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It coils extremely well, and if placed, when coiled, on the surface of a flat piece of metal, making one end of the spring fast, and marking exactly the other extremity, not the slightest expansion is visible when heat is applied. Mr. Scott further remarks, that he has, for a considerable time, made use of platina for compensation curbs, and considers it as very superiour to steel for every instrument of that kind.
Mr. Acton, of Ipswich, having used a still containing nine gallons, for distilling common water, essential oils and water, refrigerated them with a tub which holds about thirty-six gallons, found it very inconvenient to change the water of the tub as often as it became hot, which it very soon did, after commencing distillation. He therefore contrived the following addition to the refrigerating part of the apparatus, which he has found to succeed so well, that he can now distill for any length of time without heating the water in the worm-tub above one degree; so that it never requires to be changed. The heat passes off entirely into the additional condenser, and when it exceeds 150 degrees, goes off by evaporation. The additional condenser consists of a trough three feet long, twelve inches deep, and fifteen inches wide, with a pewter pipe passing through the middle of it horizontally, about two inches in diameter, at the largest end next the still, and gradually tapering to about three quarters of an inch at the smallest end, which communicates with the top of the worm. The great simplicity of this contrivance and its utility render a fair trial of it in other stills very advisable. The small degree of heat which went to the water in the worm-tub shows, that the additional condenser performed nearly the whole of the condensation; and that therefore it is extremely probable, that a second pipe and trough added to the first, would perform the whole condensation effectually, without using any worm, and thus enable distillers to dispense with this expensive and troublesome part of the apparatus.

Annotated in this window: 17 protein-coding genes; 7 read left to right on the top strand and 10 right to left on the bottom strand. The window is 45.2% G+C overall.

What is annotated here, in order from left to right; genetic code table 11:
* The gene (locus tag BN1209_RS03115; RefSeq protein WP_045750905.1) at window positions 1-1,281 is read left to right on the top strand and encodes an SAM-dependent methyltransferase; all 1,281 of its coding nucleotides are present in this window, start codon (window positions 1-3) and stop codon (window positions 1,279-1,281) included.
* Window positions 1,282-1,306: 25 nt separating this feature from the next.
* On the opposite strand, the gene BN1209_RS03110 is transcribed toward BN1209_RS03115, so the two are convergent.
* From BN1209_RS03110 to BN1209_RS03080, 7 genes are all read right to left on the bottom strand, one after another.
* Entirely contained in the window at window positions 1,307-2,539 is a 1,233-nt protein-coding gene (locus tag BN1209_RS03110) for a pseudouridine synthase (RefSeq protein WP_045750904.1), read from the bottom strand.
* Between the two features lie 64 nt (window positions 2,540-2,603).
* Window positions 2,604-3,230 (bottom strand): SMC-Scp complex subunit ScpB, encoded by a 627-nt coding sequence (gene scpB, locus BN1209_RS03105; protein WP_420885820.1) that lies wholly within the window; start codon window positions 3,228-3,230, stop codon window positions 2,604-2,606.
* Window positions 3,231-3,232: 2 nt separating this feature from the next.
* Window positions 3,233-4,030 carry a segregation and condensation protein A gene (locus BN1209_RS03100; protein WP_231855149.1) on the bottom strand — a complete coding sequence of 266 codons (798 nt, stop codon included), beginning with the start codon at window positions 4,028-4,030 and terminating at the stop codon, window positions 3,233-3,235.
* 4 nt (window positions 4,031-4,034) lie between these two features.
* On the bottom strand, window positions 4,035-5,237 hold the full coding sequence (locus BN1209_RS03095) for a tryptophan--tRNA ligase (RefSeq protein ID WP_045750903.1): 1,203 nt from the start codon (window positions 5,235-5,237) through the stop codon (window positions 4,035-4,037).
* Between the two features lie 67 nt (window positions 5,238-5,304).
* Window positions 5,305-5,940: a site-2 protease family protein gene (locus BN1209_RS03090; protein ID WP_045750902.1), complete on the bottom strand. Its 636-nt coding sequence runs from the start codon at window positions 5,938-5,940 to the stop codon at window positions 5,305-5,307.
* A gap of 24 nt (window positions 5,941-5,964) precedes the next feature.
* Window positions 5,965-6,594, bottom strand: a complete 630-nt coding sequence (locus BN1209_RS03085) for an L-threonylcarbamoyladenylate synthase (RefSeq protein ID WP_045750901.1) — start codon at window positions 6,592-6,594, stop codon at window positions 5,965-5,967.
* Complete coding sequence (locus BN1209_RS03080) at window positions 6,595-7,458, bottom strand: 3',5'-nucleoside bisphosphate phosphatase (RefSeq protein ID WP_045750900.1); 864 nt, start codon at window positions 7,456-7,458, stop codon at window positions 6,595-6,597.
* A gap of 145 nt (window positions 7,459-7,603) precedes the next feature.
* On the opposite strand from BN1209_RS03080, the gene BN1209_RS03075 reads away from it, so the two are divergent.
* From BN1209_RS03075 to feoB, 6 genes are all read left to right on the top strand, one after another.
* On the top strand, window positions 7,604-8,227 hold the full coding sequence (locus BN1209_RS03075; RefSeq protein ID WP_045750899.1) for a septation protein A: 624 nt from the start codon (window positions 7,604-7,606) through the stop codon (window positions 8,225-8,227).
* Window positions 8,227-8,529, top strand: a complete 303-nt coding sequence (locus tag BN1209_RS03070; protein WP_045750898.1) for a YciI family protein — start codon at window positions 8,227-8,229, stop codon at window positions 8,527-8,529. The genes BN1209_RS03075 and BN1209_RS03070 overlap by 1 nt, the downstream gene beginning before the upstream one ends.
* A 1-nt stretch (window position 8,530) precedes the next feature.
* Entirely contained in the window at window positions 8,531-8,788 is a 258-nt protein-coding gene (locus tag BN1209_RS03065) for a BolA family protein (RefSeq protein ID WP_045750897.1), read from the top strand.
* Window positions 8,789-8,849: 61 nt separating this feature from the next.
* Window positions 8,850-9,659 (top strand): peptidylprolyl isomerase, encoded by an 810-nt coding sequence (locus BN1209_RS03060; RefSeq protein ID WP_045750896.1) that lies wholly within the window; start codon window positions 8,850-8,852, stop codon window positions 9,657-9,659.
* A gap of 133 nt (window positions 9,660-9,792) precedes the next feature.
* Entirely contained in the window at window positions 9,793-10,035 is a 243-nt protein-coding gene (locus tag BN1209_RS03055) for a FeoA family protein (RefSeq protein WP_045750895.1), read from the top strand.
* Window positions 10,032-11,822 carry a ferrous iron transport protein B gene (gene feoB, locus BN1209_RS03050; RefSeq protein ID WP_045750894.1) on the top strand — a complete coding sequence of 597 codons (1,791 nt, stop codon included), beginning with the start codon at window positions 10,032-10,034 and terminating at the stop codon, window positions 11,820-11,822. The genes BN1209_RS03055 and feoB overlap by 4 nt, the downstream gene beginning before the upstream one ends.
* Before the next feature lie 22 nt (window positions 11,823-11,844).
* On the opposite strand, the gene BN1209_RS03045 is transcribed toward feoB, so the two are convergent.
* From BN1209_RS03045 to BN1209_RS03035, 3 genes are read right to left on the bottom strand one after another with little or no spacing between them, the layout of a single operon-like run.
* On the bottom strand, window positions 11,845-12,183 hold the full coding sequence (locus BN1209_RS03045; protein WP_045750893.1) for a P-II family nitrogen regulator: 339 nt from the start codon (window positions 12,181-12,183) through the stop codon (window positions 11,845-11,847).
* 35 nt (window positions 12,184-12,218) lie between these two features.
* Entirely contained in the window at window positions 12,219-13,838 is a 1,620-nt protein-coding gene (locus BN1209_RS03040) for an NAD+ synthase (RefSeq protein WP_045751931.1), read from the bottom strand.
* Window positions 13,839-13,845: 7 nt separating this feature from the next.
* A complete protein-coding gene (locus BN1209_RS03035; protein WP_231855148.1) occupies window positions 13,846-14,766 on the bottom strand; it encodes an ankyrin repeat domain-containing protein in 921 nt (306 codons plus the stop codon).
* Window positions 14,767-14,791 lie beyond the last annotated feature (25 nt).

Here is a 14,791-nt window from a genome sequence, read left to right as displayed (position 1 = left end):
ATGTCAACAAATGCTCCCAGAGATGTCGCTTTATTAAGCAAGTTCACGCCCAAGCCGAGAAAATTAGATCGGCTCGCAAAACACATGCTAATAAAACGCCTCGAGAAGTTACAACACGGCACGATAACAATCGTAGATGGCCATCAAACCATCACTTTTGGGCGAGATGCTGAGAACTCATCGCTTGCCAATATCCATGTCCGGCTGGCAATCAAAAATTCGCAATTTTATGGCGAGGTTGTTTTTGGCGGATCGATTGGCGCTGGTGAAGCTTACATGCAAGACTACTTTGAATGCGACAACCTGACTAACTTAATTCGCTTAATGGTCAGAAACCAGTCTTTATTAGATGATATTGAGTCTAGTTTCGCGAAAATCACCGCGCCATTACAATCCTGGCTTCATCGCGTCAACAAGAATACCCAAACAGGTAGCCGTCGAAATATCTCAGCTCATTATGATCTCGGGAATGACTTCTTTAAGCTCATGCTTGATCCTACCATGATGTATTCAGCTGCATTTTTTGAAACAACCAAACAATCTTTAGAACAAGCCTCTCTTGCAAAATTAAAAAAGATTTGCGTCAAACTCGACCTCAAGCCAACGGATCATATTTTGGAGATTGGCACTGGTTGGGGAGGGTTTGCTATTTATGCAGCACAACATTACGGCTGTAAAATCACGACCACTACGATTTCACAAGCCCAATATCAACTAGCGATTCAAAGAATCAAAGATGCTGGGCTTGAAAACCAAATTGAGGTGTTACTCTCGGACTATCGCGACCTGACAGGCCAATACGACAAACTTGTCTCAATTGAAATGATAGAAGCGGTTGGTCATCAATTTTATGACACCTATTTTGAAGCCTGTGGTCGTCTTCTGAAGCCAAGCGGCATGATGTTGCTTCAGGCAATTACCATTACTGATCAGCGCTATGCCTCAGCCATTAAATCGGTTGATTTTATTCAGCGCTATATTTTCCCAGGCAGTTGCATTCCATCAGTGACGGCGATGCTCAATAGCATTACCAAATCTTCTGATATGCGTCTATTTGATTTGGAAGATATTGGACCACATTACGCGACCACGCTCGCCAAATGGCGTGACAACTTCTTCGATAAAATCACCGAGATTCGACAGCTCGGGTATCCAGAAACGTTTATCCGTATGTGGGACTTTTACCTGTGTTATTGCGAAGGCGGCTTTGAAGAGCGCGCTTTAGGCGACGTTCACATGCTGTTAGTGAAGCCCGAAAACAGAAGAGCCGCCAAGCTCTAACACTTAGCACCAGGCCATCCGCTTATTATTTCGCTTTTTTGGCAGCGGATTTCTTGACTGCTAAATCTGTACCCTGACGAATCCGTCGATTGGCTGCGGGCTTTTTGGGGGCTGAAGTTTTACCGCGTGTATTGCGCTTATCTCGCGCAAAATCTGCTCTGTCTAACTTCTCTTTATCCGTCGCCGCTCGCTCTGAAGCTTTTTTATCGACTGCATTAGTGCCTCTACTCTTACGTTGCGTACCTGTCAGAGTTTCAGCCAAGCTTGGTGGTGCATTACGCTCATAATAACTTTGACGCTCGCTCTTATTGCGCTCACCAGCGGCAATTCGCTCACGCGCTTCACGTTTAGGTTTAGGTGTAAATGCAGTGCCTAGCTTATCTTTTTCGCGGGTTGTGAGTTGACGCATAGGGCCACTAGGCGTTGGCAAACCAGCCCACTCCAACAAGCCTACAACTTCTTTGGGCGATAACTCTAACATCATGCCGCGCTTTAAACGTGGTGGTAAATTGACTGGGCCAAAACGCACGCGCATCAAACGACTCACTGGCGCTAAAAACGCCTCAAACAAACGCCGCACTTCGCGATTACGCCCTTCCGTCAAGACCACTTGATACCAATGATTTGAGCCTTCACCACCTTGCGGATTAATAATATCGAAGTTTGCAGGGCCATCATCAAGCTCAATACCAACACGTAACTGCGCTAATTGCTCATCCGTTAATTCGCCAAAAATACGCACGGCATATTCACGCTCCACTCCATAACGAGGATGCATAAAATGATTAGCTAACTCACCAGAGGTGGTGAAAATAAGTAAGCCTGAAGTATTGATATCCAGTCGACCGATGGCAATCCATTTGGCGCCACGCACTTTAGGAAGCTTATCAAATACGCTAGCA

To the Editor of the Literary Panorama.
SIR,-Every thing relating to the publick good claims the particular attention of a work so truly devoted to the commonwealth as yours is. If the following observations on fir-built ships should suggest any new ideas to your nautical readers, I shall be happy in having put them into English.
"I built," says M. Ducrest," at Copenhagen, in 1799, a vessel of 500 tons, entirely of fir planks, an inch and a half thick. For three years successively it has navigated the north seas, which are reckoned the most boisterous in Europe; and it weathered a tremendous gale in the Baltick, in November 1801, when a great number of merchant ships perished. On entering the port of Havre, the following year, it struck on the pier, and no one on board expected to be saved. However, the ship righted, and entered the harbour without having staved a single plank, or sprung a nail.
"The expense of building this vessel was just half what it would have cost, had it been built of oak. The hull does not weigh above half of that of a common merchantman, which, when of 400 tons burthen, is said to weigh 200 tons. Thus by diminishing the weight we should have, with the same cargo, vessels which, when well constructed, ought to sail as fast as the best frigates. An objection having been made that vessels thus built could not last long, as the intermediate planks, by wanting air, would heat and soon rot, I had one of the ports opened and found that the inside planks were much sounder than the others.